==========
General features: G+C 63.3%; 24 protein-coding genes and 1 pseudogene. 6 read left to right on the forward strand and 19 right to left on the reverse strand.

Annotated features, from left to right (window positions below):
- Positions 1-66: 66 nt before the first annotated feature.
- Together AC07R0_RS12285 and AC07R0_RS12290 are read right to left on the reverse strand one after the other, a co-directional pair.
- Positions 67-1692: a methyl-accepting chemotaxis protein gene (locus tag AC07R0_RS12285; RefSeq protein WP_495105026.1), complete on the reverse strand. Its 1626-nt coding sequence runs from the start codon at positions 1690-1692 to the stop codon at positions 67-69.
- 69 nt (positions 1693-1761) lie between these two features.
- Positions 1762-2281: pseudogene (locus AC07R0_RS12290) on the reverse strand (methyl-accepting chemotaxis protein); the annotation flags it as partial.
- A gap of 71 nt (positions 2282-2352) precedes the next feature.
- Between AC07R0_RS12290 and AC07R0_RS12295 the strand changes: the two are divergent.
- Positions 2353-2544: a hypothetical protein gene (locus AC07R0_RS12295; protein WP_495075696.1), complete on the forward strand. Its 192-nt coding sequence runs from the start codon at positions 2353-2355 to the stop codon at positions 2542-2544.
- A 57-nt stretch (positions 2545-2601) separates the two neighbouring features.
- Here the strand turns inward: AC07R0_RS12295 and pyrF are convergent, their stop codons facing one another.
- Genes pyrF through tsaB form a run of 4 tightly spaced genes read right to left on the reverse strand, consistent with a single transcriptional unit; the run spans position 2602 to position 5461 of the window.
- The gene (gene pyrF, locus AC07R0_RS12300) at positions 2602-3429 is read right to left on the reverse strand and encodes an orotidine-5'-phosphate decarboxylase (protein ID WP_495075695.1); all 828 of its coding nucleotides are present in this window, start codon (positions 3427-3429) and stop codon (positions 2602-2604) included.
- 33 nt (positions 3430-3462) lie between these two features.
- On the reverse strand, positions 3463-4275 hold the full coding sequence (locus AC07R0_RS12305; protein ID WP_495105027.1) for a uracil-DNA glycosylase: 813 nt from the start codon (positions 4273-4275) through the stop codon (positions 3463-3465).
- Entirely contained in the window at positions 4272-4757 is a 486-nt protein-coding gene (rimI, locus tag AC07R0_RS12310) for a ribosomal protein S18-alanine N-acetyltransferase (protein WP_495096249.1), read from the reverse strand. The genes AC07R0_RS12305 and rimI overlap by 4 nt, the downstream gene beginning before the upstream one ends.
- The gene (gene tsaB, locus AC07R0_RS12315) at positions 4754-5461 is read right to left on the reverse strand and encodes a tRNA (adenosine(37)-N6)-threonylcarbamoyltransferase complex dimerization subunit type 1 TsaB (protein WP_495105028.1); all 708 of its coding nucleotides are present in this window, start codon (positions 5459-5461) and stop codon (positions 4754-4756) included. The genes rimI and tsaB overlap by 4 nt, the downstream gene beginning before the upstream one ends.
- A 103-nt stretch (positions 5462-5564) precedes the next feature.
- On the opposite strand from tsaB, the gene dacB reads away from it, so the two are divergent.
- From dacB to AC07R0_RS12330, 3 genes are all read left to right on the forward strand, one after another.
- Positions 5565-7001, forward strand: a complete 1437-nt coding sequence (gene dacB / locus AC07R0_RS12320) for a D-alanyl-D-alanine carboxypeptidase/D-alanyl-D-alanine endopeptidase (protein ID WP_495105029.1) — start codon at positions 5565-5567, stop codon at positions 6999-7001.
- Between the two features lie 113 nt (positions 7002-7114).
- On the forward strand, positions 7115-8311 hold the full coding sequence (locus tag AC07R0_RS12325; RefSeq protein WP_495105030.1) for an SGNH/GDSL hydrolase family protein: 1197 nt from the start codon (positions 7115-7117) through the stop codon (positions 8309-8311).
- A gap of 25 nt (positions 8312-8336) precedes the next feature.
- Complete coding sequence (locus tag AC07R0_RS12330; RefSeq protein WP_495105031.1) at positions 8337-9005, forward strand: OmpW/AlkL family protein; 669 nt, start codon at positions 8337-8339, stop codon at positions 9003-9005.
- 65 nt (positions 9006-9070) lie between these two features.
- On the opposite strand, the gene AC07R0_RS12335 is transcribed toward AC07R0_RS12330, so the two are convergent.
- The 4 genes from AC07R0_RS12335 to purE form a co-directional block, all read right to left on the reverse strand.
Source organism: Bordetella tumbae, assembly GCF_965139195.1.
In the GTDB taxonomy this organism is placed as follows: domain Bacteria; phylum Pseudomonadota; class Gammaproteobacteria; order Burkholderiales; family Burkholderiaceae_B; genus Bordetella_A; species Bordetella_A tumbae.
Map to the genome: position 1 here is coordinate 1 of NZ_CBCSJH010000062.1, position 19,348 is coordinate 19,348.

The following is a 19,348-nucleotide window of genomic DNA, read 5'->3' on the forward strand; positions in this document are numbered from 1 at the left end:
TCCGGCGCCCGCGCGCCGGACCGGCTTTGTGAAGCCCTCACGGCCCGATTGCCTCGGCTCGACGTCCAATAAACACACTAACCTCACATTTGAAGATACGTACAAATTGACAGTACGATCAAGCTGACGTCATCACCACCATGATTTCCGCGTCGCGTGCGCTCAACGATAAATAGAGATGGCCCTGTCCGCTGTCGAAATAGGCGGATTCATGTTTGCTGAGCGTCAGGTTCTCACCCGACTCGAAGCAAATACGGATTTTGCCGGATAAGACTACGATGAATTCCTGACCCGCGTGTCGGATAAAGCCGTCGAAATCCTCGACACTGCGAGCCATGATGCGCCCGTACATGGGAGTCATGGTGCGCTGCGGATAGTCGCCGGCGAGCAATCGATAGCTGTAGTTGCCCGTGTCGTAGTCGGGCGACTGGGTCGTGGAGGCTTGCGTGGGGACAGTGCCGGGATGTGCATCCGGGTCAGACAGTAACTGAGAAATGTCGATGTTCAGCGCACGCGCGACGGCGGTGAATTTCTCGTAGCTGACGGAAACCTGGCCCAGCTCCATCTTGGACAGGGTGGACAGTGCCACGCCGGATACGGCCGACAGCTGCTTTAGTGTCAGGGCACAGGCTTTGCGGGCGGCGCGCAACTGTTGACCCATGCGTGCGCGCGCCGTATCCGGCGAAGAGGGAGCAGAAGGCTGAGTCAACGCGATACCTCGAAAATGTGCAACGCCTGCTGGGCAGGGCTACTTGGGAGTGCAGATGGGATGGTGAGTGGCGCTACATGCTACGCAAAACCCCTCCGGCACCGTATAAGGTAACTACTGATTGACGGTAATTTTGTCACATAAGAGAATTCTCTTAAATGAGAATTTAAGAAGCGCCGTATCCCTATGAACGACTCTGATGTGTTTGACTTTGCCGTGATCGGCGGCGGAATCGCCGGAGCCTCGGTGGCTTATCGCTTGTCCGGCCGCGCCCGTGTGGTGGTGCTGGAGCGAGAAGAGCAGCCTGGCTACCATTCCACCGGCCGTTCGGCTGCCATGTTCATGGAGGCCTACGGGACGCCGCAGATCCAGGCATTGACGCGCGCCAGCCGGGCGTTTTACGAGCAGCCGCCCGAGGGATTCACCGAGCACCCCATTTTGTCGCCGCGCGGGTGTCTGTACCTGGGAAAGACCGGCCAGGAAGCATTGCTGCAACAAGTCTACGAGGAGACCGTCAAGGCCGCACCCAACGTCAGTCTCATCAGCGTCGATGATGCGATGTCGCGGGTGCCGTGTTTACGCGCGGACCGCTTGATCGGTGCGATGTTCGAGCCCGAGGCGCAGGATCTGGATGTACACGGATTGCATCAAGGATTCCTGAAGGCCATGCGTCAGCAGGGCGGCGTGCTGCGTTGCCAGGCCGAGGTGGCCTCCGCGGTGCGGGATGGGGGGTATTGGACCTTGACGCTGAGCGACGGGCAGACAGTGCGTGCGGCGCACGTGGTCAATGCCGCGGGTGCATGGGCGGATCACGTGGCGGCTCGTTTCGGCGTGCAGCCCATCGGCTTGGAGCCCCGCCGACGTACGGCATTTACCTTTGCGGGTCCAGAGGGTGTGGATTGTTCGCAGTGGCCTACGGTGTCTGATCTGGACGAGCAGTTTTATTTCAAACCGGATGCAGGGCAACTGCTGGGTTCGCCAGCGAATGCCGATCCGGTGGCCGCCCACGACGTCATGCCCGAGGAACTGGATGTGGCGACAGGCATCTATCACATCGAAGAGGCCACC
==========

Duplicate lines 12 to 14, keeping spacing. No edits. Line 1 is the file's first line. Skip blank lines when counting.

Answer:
- Here the strand turns inward: AC07R0_RS12295 and pyrF are convergent, their stop codons facing one another.
- Genes pyrF through tsaB form a run of 4 tightly spaced genes read right to left on the reverse strand, consistent with a single transcriptional unit; the run spans position 2602 to position 5461 of the window.
- The gene (gene pyrF, locus AC07R0_RS12300) at positions 2602-3429 is read right to left on the reverse strand and encodes an orotidine-5'-phosphate decarboxylase (protein ID WP_495075695.1); all 828 of its coding nucleotides are present in this window, start codon (positions 3427-3429) and stop codon (positions 2602-2604) included.